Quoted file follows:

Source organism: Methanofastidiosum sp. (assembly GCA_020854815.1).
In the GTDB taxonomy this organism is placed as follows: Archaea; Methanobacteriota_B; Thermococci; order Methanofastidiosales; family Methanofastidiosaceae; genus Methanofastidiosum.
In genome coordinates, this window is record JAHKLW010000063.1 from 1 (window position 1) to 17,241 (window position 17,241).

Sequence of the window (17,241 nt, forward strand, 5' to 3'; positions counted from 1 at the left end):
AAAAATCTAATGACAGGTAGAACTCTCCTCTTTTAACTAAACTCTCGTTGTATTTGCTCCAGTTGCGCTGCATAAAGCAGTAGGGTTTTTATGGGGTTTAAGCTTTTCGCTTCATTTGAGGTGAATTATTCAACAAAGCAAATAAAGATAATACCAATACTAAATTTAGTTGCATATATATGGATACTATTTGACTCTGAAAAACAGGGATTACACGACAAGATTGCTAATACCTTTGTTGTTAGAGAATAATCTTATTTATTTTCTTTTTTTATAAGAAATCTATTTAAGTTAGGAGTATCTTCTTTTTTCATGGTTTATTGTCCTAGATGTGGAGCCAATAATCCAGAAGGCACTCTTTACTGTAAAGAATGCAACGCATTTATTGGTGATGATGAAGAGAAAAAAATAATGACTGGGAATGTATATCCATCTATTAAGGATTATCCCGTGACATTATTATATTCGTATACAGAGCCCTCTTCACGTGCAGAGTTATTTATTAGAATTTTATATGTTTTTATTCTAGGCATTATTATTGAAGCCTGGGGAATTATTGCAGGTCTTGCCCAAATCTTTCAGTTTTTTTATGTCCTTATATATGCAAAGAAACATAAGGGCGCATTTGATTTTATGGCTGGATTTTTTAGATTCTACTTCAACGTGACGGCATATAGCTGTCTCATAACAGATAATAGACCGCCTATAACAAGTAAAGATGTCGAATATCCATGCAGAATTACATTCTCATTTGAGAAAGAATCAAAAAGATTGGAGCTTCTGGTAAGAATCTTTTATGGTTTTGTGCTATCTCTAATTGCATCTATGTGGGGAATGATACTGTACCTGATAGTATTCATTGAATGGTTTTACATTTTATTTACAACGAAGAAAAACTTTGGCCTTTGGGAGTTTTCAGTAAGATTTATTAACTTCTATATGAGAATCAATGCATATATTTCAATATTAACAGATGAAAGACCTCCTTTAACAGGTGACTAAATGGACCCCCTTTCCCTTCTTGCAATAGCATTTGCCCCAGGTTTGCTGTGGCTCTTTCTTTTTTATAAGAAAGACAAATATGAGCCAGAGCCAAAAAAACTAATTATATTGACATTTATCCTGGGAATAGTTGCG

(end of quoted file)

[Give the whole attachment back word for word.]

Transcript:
Source organism: Methanofastidiosum sp. (assembly GCA_020854815.1).
In the GTDB taxonomy this organism is placed as follows: Archaea; Methanobacteriota_B; Thermococci; order Methanofastidiosales; family Methanofastidiosaceae; genus Methanofastidiosum.
In genome coordinates, this window is record JAHKLW010000063.1 from 1 (window position 1) to 17,241 (window position 17,241).

Sequence of the window (17,241 nt, forward strand, 5' to 3'; positions counted from 1 at the left end):
AAAAATCTAATGACAGGTAGAACTCTCCTCTTTTAACTAAACTCTCGTTGTATTTGCTCCAGTTGCGCTGCATAAAGCAGTAGGGTTTTTATGGGGTTTAAGCTTTTCGCTTCATTTGAGGTGAATTATTCAACAAAGCAAATAAAGATAATACCAATACTAAATTTAGTTGCATATATATGGATACTATTTGACTCTGAAAAACAGGGATTACACGACAAGATTGCTAATACCTTTGTTGTTAGAGAATAATCTTATTTATTTTCTTTTTTTATAAGAAATCTATTTAAGTTAGGAGTATCTTCTTTTTTCATGGTTTATTGTCCTAGATGTGGAGCCAATAATCCAGAAGGCACTCTTTACTGTAAAGAATGCAACGCATTTATTGGTGATGATGAAGAGAAAAAAATAATGACTGGGAATGTATATCCATCTATTAAGGATTATCCCGTGACATTATTATATTCGTATACAGAGCCCTCTTCACGTGCAGAGTTATTTATTAGAATTTTATATGTTTTTATTCTAGGCATTATTATTGAAGCCTGGGGAATTATTGCAGGTCTTGCCCAAATCTTTCAGTTTTTTTATGTCCTTATATATGCAAAGAAACATAAGGGCGCATTTGATTTTATGGCTGGATTTTTTAGATTCTACTTCAACGTGACGGCATATAGCTGTCTCATAACAGATAATAGACCGCCTATAACAAGTAAAGATGTCGAATATCCATGCAGAATTACATTCTCATTTGAGAAAGAATCAAAAAGATTGGAGCTTCTGGTAAGAATCTTTTATGGTTTTGTGCTATCTCTAATTGCATCTATGTGGGGAATGATACTGTACCTGATAGTATTCATTGAATGGTTTTACATTTTATTTACAACGAAGAAAAACTTTGGCCTTTGGGAGTTTTCAGTAAGATTTATTAACTTCTATATGAGAATCAATGCATATATTTCAATATTAACAGATGAAAGACCTCCTTTAACAGGTGACTAAATGGACCCCCTTTCCCTTCTTGCAATAGCATTTGCCCCAGGTTTGCTGTGGCTCTTTCTTTTTTATAAGAAAGACAAATATGAGCCAGAGCCAAAAAAACTAATTATATTGACATTTATCCTGGGAATAGTTGCG